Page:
Hamas and Palestinian leader Mahmoud Abbas today asked the international community not to cut vital aid to the Palestinians, as world leaders met to discuss the fallout from the Islamic militant group’s victory in elections last week.
Ismail Haniyeh, a Hamas leader in Gaza, promised that foreign aid would go only toward helping ordinary Palestinians and said a Hamas government is ready to have its spending monitored. He also said the group is ready to negotiate the terms of continued foreign aid with the international community.
“We call on you to direct all the aid and revenues to the treasury of the Palestinian Finance Ministry,” he told a news conference. “We send you this message and ask you to deal with our message with an open mind and big responsibility.”
He spoke before a meeting in London of the so-called Quartet of Mideast mediators – the US, the European Union, the United Nations and Russia.
EU foreign ministers also met in Brussels on today and called on Hamas to recognise Israel, renounce violence and disarm. They threatened to cut off crucial financial assistance if the demands were ignored.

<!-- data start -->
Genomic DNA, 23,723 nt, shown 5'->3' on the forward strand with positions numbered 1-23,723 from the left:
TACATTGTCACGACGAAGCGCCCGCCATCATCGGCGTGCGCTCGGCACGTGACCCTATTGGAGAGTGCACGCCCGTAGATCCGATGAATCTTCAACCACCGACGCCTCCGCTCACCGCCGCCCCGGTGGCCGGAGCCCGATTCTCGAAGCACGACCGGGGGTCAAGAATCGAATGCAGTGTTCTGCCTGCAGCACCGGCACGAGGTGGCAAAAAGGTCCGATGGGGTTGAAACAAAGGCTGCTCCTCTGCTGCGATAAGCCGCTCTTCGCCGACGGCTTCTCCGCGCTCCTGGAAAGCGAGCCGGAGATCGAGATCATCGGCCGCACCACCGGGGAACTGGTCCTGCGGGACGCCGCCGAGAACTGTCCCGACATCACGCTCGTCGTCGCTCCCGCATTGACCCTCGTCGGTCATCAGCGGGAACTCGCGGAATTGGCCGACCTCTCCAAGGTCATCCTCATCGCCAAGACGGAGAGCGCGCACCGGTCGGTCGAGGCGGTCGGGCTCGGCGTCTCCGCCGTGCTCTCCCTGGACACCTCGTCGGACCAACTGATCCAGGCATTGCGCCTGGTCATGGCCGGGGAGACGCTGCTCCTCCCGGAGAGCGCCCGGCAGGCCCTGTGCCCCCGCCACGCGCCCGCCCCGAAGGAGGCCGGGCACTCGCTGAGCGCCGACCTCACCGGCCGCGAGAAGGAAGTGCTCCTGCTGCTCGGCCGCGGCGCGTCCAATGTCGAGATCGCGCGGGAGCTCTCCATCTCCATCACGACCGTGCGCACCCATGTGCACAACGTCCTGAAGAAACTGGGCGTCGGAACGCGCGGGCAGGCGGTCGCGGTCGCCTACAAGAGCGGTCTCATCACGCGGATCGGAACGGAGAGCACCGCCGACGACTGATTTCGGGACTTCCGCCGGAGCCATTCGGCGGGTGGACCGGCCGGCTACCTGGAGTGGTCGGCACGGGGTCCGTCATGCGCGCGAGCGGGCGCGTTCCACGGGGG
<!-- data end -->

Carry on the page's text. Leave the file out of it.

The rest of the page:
“The onus is now on Hamas to renounce violence, to accept that the fundamental democratic principle is that matters are pursued by arguments and peacefully and not by violence,” said British Foreign Secretary Jack Straw.
The threats to cut off foreign aid, which makes up nearly half the Palestinian Authority budget, came after Israel’s acting Prime Minister Ehud Olmert said Sunday he will stop the monthly transfer of tens of millions of dollars of tax rebates to the Palestinians if a Hamas government is installed.
Abbas called Israel’s move “severe” and called on European countries not to freeze aid.
“The European countries must understand that the Palestinian people are in bad need of this aid,” he said. ”I hope to god that they will change their positions, both Israel and the European countries”
Hamas, which has carried out dozens of suicide bombings against Israel, has been trying to soften its image since its victory in last Wednesday’s vote. It has said its aim is to clean up corruption and chaos in the Palestinian areas, and has played down the conflict with Israel.